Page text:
Differentiating presacral masses in anorectal malformations and isolated sacrococcygeal teratomas

Pediatr Surg Int. 2019 Sep;35(9):979-983. doi: 10.1007/s00383-019-04510-4. Epub 2019 Jun 29.


Purpose: Presacral masses associated with anorectal malformations (ARM) are most frequently dermoid or teratomas. Sacrococcygeal teratoma (SCT), in isolation, is a different condition. There are limited data comparing the two. The aim of this study was to compare presacral masses associated with ARM and isolated SCTs.

Methods: A retrospective review was performed from 1979 to 2018. Patients with presacral masses and associated ARM (n = 39) were identified and compared to patients with isolated SCTs (n = 32).

Results: Those with presacral mass and ARM had a lower proportion of immature and mixed teratomas by pathology and a longer time to mass resection. They had higher percentages of sacral anomalies (76% versus 9%), tethered cord (50% versus 6%), and other anomalies (51% versus 9%). For long-term bowel function, patients with presacral mass and ARM were more likely to be fecally incontinent and require enemas (59% versus 11%). Regarding isolated SCTs, 4% recurred with a time to recurrence of 7 months.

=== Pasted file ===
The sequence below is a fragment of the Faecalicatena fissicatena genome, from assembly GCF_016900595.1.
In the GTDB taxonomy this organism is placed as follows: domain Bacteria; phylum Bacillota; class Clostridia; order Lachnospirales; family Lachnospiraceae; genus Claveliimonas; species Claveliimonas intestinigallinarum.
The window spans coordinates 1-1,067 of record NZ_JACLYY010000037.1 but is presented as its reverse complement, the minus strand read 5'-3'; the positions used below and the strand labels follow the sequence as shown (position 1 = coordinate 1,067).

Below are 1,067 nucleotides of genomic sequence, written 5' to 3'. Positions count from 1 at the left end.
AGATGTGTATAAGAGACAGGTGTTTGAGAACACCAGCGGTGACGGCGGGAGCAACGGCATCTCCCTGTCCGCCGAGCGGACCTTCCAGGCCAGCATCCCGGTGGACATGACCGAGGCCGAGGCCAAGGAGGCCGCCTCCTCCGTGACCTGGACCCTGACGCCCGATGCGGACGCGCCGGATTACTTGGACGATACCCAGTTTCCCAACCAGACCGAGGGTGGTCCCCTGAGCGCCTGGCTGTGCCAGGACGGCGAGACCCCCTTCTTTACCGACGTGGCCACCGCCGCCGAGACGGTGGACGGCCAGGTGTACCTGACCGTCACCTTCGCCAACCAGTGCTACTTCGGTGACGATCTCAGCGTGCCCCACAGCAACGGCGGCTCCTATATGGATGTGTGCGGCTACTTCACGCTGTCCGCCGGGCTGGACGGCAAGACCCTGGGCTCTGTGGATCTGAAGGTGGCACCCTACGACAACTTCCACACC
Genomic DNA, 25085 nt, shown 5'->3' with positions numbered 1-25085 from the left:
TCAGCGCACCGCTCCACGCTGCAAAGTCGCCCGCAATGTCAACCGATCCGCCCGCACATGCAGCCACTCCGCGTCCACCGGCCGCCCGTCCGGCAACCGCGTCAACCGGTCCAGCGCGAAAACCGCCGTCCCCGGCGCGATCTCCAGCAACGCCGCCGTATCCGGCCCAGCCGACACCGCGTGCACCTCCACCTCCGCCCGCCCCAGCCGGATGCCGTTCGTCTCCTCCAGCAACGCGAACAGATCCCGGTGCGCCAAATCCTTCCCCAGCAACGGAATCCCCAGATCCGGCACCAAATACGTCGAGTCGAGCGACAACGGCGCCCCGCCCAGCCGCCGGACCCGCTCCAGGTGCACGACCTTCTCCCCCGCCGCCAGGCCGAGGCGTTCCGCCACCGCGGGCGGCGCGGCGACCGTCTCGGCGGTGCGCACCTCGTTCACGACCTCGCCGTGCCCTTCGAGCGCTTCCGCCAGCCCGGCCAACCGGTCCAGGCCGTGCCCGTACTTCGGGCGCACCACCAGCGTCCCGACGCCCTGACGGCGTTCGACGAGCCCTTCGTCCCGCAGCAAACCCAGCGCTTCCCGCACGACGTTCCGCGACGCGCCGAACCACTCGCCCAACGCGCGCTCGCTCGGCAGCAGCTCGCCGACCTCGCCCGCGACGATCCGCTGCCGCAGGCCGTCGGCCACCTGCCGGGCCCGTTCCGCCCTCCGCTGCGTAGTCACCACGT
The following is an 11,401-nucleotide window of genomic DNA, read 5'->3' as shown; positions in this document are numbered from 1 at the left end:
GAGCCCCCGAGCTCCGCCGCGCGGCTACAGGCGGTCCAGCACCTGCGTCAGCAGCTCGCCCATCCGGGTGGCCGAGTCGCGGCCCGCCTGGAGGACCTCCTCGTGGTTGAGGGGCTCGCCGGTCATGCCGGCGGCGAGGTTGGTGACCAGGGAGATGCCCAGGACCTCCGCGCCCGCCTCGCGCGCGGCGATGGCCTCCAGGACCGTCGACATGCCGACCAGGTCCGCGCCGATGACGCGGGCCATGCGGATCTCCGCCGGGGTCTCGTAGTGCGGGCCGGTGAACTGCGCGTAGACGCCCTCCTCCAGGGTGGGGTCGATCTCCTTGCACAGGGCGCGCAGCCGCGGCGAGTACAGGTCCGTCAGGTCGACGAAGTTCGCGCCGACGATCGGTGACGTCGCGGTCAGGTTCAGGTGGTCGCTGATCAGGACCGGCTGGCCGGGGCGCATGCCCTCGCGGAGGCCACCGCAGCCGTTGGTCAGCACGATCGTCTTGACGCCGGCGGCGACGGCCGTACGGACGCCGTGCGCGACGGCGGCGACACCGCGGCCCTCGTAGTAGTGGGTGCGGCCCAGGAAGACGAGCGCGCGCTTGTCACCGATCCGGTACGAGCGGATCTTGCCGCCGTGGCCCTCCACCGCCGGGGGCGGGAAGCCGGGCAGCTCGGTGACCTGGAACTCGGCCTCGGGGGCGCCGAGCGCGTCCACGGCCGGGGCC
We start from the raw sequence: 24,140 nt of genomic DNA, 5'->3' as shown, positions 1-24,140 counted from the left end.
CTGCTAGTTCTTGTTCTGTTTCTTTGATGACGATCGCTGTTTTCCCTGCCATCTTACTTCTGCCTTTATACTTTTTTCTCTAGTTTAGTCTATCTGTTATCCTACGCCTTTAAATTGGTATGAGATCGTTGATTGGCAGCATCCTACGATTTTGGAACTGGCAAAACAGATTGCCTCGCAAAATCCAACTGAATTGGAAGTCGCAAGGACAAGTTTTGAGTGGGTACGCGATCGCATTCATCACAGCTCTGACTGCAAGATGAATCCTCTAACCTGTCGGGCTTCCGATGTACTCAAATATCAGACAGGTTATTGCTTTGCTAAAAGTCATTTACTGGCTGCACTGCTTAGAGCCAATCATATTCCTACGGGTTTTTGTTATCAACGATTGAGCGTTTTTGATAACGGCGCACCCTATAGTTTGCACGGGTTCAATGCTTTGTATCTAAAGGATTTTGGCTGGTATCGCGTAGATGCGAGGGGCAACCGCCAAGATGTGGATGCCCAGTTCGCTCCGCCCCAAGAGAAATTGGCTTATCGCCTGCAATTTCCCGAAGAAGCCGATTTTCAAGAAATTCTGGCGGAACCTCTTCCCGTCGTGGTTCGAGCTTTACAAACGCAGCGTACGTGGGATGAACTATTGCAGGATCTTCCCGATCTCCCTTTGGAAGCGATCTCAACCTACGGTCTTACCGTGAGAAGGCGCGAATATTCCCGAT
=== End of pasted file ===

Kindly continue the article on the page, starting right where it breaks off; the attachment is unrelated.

Conclusions: Compared to patients with isolated SCT, patients with presacral mass and ARM had lower grade tumors. In addition, they had a higher proportion of sacral defects and other congenital defects, as well as worse bowel function outcomes.

Keywords: Anorectal malformation; Bowel function outcomes; Presacral mass; Sacrococcygeal teratoma.

MeSH terms

  • Anorectal Malformations / complications*
  • Anorectal Malformations / diagnosis
  • Anorectal Malformations / pathology*
  • Child, Preschool
  • Diagnosis, Differential
  • Female
  • Humans
  • Infant
  • Male
  • Retrospective Studies
  • Sacrococcygeal Region / surgery
  • Soft Tissue Neoplasms / complications*
  • Soft Tissue Neoplasms / diagnosis
  • Soft Tissue Neoplasms / pathology*
  • Teratoma / complications*
  • Teratoma / diagnosis
  • Teratoma / pathology*